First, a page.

1. Neil McCabe Says:

    Outstanding! One of the best essays I have ever read. From this point forward when asked about my worldview I think I will just refer them to this small piece of writing. Thank you Michael.

  2. John F. Says:

    This is a particularly relevant essay for me right now. I am devouring books and information on science, spirituality and, in particularly, atheism, which has progressively more appeal for me as time goes on. I have read Dawkins’s God Delusion and have just finished his Ancestors tale. Your take on spititualiy is particularly interesting to me. I get mine from mountaineering, although my recently discovered brain tumour is keeping me off Table Mountain and other mountains in South Africa. When my treatment is over I MUST get back up there to recharge my batteries and get my spirituality levels functioning again. You are right, it is spirituality. Thank you for the gift of your essay.

  3. Neil McCabe Says:

    I also have a lot in common with John F. I too have been on a quest the last few years. The study of the empirical natural world and it’s origins. My sprituality comes from that study along with backpacking and flyfishing. I have read 6 of Shermer’s books and every single one is a substantial breath of fresh air!

  4. William Foster Says:

    I did not realize that in the USA atheists were associated with such prejudiced narrow minded views. Nor did I realize that God wants us to destroy the planet? So this is very interesting to me; that religios are a lot of narrow-minded bigots.

  5. bipolar2 Says:

    ** why all near-eastern fundamentalisms fail **

    At some point atheist and theist must come to an impass. An atheist says “not-G”. And, the theist responds “G.” If “G” is a statement about the world . . . testable in principle . . . then the theist faces a number of undesirable options. Among them, recognize and absorb the full impact of science on traditional religious beliefs.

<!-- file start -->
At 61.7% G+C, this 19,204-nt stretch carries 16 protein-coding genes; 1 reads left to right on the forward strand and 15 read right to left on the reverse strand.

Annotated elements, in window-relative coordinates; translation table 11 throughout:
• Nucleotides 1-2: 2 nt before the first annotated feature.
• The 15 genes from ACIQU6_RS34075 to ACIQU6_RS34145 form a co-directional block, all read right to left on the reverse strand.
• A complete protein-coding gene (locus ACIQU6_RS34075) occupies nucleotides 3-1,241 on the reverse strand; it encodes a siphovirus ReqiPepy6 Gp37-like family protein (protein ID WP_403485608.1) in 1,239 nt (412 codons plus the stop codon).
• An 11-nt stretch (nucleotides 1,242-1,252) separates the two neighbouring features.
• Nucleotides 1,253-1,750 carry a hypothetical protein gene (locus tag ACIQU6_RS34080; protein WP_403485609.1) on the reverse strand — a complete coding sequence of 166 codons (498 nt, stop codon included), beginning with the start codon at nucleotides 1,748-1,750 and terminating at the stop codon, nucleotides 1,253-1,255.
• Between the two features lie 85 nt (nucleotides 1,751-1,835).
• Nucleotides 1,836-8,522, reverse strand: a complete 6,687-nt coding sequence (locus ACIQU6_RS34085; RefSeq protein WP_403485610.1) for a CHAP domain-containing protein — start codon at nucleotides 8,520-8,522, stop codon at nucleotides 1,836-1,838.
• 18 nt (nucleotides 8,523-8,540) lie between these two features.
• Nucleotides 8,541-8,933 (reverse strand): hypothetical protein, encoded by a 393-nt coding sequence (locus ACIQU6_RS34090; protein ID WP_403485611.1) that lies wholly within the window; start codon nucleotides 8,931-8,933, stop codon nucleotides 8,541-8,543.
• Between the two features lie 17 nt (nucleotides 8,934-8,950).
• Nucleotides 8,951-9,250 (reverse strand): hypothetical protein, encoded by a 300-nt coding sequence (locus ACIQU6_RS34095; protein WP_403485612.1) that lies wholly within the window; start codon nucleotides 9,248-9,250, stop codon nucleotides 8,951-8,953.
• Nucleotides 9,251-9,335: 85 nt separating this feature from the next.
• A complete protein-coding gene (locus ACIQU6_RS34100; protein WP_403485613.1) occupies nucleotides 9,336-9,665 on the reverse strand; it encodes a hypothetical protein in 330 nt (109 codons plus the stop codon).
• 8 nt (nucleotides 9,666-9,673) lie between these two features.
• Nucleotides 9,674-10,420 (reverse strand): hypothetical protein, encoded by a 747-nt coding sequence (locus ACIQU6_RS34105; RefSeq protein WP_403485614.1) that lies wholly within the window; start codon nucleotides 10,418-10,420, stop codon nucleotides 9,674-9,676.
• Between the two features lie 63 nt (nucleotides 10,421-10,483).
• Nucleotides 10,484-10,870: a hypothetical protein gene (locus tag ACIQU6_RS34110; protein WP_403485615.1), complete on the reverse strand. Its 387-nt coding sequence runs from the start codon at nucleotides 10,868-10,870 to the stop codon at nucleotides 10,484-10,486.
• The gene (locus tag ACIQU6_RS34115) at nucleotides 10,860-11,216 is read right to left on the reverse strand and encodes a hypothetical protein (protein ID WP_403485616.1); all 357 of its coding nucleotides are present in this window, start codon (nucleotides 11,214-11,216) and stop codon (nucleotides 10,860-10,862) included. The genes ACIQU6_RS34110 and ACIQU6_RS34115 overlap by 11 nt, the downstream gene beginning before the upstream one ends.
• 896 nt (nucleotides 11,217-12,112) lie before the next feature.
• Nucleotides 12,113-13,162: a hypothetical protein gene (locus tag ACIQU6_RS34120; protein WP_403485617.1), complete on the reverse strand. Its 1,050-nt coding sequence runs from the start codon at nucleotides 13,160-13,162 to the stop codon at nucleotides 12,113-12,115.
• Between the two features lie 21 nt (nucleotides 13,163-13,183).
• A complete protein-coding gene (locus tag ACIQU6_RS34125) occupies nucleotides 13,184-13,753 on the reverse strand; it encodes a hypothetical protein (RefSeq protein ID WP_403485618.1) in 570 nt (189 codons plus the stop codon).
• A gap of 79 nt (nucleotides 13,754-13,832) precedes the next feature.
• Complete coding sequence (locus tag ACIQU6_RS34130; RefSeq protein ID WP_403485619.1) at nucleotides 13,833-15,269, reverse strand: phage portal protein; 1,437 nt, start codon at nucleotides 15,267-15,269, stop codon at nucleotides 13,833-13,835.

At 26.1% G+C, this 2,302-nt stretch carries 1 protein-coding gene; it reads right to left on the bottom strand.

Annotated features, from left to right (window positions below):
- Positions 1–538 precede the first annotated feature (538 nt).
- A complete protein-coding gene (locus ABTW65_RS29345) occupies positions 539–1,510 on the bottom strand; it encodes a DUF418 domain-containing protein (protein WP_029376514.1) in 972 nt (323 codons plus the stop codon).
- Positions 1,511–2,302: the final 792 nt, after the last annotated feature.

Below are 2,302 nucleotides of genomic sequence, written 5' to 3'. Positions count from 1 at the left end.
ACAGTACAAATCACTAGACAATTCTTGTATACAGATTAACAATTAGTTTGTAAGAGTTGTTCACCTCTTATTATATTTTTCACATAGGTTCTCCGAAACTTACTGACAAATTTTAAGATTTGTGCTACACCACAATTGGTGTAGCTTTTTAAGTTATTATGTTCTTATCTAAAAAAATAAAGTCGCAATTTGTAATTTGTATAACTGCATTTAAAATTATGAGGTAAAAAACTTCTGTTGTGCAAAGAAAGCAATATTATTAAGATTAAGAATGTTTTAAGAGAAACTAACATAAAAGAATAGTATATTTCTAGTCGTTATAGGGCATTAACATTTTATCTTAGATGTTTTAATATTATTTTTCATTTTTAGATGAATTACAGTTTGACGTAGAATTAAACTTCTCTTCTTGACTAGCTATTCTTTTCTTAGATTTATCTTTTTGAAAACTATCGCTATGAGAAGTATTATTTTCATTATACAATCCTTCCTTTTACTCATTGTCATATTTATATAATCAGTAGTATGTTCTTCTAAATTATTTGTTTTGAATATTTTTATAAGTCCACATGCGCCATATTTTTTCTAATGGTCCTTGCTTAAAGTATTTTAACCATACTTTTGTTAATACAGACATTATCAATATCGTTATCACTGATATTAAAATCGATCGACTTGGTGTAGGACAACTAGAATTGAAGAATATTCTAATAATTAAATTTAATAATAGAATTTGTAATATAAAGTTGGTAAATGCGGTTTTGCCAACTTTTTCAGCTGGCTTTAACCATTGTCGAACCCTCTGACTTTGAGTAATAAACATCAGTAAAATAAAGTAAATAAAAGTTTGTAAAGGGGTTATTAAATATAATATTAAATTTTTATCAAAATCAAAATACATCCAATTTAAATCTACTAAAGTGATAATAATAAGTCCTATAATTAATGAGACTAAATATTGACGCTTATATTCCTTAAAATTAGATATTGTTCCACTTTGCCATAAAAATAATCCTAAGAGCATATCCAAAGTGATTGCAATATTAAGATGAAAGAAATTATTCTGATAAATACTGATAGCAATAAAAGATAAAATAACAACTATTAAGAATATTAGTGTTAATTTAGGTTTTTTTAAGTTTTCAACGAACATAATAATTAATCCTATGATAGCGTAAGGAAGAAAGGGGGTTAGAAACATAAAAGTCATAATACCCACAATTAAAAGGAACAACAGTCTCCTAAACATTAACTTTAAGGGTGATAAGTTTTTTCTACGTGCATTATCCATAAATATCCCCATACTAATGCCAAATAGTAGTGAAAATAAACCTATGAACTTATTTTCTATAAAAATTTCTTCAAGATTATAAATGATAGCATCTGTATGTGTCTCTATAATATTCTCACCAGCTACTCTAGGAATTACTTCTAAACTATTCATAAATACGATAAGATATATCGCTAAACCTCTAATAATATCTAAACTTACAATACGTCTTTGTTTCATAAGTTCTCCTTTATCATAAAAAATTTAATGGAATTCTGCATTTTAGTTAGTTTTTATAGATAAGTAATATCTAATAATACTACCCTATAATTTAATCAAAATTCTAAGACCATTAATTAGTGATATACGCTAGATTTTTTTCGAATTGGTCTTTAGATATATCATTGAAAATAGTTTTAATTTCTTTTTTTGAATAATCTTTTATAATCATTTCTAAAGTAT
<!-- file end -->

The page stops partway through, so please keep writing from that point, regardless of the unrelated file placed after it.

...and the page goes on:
Science is the arbiter of which statements about the world, empirical statements, are or are not “known” — that is, are given the always provisional metalinguistic accolade, ‘is true.’

    Such statements are ‘empirically fit’ according to the relevant testing procedures within science itself. This is the meaning of ‘the scientific revolution’ — in what “realm” is power to decide vested?, who shall decide what is true?, and by what criteria?

    Neither ‘ethical fitness’ as in Heraclitus and his Stoic followers, nor ‘theological fitness’ as in Plato and his xian followers, is any longer considered a viable principle for assessing the truth of an empirical statement. (Naturalism accepts neither that “man is the measure of all things” nor that “god is the measure of all things.”)

    Methodologically, whenever so-called “sacred” writings make claims about the natural world, they are subject to exactly the same forces of potential refutation as any other empirical claim. There is no “executive privilege” for God.

    Some xians can perhaps jettison God’s misogyny and masculinity as culturally limited metaphor, but it’s hard to see how personhood could be eliminated as Hinduism has done with the Absolute (Brahman). And by parity of reasoning, Islam and Judaism are likewise inflexible.